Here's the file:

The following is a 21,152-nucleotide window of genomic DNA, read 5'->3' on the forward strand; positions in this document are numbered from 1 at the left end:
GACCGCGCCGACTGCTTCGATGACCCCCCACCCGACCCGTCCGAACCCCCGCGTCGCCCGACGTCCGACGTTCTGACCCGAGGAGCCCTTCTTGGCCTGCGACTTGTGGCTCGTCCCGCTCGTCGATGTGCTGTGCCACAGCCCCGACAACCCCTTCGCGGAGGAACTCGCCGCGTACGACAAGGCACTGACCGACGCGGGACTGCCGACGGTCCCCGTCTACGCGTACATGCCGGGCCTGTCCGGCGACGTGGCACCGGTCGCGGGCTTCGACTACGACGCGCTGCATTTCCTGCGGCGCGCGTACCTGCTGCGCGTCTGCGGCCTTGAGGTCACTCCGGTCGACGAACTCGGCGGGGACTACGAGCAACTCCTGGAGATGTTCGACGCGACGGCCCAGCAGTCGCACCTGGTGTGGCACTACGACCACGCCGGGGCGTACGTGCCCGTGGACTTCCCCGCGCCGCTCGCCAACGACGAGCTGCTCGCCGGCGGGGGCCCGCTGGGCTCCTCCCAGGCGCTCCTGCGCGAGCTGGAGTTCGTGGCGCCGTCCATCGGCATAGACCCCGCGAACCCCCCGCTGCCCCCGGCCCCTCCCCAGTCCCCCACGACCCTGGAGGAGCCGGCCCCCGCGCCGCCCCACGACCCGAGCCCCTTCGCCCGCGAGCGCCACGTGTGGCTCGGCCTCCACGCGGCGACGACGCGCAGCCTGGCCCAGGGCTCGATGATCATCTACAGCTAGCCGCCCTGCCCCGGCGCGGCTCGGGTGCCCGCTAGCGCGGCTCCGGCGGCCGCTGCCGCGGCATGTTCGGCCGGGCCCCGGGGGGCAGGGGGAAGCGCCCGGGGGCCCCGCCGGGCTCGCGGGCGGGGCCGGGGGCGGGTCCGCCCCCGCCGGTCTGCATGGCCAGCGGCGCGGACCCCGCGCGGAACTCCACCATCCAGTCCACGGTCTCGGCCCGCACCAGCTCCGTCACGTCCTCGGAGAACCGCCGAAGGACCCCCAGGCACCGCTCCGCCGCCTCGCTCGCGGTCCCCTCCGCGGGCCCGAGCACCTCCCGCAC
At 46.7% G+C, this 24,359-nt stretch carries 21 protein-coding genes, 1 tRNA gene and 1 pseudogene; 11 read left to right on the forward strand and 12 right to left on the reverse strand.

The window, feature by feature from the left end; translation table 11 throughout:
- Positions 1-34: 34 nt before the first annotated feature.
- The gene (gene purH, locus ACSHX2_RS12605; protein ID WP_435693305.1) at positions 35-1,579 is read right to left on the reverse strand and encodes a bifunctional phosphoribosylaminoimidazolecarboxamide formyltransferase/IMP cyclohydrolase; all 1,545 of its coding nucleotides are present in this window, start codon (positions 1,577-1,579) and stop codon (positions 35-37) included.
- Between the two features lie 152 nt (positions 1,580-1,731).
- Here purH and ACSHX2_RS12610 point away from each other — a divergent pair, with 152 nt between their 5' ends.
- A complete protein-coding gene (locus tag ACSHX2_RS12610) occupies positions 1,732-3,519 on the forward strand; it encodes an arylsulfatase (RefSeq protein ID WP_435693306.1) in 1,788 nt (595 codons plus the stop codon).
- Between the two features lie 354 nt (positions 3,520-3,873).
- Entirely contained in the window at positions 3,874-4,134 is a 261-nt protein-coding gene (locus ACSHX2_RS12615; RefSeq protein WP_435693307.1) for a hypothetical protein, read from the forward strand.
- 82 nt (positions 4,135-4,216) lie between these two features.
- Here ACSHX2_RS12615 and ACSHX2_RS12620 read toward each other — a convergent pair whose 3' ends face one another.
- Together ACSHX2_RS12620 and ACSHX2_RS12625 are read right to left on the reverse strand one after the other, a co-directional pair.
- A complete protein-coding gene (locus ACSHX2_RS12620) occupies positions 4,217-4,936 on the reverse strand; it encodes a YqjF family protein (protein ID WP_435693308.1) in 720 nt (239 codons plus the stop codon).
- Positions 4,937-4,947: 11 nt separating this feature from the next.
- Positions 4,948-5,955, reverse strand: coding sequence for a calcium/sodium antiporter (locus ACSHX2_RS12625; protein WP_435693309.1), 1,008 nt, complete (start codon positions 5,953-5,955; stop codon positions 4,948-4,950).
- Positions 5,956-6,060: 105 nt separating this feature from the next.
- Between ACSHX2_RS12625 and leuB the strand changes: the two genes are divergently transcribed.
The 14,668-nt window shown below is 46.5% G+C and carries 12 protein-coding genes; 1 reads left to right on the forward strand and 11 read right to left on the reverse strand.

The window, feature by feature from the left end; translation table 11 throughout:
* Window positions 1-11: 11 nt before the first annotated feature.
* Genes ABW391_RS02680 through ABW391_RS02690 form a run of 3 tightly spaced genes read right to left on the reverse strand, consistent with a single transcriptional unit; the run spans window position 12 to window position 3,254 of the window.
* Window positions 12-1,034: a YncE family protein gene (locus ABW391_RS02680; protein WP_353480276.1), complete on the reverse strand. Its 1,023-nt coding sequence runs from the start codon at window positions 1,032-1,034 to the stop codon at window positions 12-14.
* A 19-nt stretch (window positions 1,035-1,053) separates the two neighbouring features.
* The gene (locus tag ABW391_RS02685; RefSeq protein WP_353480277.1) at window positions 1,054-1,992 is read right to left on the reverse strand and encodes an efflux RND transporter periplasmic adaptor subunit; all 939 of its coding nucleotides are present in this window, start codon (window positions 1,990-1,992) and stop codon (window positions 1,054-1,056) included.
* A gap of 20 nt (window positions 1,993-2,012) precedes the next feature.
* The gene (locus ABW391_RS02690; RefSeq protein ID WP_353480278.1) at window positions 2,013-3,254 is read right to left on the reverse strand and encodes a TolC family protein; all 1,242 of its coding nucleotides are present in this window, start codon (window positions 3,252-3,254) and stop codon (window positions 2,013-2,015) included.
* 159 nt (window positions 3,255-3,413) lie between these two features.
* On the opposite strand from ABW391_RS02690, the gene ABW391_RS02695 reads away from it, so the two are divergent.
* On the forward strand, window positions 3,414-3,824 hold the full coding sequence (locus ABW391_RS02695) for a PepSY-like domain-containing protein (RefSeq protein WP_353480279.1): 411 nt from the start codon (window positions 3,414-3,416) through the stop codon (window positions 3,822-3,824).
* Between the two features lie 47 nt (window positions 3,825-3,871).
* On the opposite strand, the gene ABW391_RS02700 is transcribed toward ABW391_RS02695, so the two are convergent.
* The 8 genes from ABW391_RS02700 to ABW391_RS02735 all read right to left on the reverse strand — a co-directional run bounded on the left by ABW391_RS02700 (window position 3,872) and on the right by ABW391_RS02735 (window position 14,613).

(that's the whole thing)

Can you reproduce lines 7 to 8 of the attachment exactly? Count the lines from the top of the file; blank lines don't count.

- Between the two features lie 152 nt (positions 1,580-1,731).
- Here purH and ACSHX2_RS12610 point away from each other — a divergent pair, with 152 nt between their 5' ends.